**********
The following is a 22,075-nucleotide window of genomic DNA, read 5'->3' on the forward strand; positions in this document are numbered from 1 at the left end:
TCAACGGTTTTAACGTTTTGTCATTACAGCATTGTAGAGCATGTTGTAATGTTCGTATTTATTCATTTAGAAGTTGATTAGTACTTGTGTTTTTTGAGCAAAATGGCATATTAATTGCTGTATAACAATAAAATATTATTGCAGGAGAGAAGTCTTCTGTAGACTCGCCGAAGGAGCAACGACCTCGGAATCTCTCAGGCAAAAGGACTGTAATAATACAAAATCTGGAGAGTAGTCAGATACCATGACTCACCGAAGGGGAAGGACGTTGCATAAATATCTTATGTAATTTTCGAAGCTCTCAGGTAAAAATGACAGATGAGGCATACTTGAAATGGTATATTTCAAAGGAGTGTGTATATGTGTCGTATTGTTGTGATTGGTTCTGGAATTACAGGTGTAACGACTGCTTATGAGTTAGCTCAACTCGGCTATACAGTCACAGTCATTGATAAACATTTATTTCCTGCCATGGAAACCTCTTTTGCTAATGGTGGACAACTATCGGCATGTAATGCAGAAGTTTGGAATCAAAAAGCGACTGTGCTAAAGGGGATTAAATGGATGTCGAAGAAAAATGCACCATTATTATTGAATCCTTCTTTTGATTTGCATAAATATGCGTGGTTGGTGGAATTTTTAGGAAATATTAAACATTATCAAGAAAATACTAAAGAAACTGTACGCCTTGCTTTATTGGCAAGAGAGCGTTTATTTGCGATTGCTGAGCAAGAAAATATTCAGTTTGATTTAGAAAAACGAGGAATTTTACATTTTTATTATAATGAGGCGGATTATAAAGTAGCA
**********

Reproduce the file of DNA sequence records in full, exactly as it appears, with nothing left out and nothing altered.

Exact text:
The following is a 22,075-nucleotide window of genomic DNA, read 5'->3' on the forward strand; positions in this document are numbered from 1 at the left end:
TCAACGGTTTTAACGTTTTGTCATTACAGCATTGTAGAGCATGTTGTAATGTTCGTATTTATTCATTTAGAAGTTGATTAGTACTTGTGTTTTTTGAGCAAAATGGCATATTAATTGCTGTATAACAATAAAATATTATTGCAGGAGAGAAGTCTTCTGTAGACTCGCCGAAGGAGCAACGACCTCGGAATCTCTCAGGCAAAAGGACTGTAATAATACAAAATCTGGAGAGTAGTCAGATACCATGACTCACCGAAGGGGAAGGACGTTGCATAAATATCTTATGTAATTTTCGAAGCTCTCAGGTAAAAATGACAGATGAGGCATACTTGAAATGGTATATTTCAAAGGAGTGTGTATATGTGTCGTATTGTTGTGATTGGTTCTGGAATTACAGGTGTAACGACTGCTTATGAGTTAGCTCAACTCGGCTATACAGTCACAGTCATTGATAAACATTTATTTCCTGCCATGGAAACCTCTTTTGCTAATGGTGGACAACTATCGGCATGTAATGCAGAAGTTTGGAATCAAAAAGCGACTGTGCTAAAGGGGATTAAATGGATGTCGAAGAAAAATGCACCATTATTATTGAATCCTTCTTTTGATTTGCATAAATATGCGTGGTTGGTGGAATTTTTAGGAAATATTAAACATTATCAAGAAAATACTAAAGAAACTGTACGCCTTGCTTTATTGGCAAGAGAGCGTTTATTTGCGATTGCTGAGCAAGAAAATATTCAGTTTGATTTAGAAAAACGAGGAATTTTACATTTTTATTATAATGAGGCGGATTATAAAGTAGCA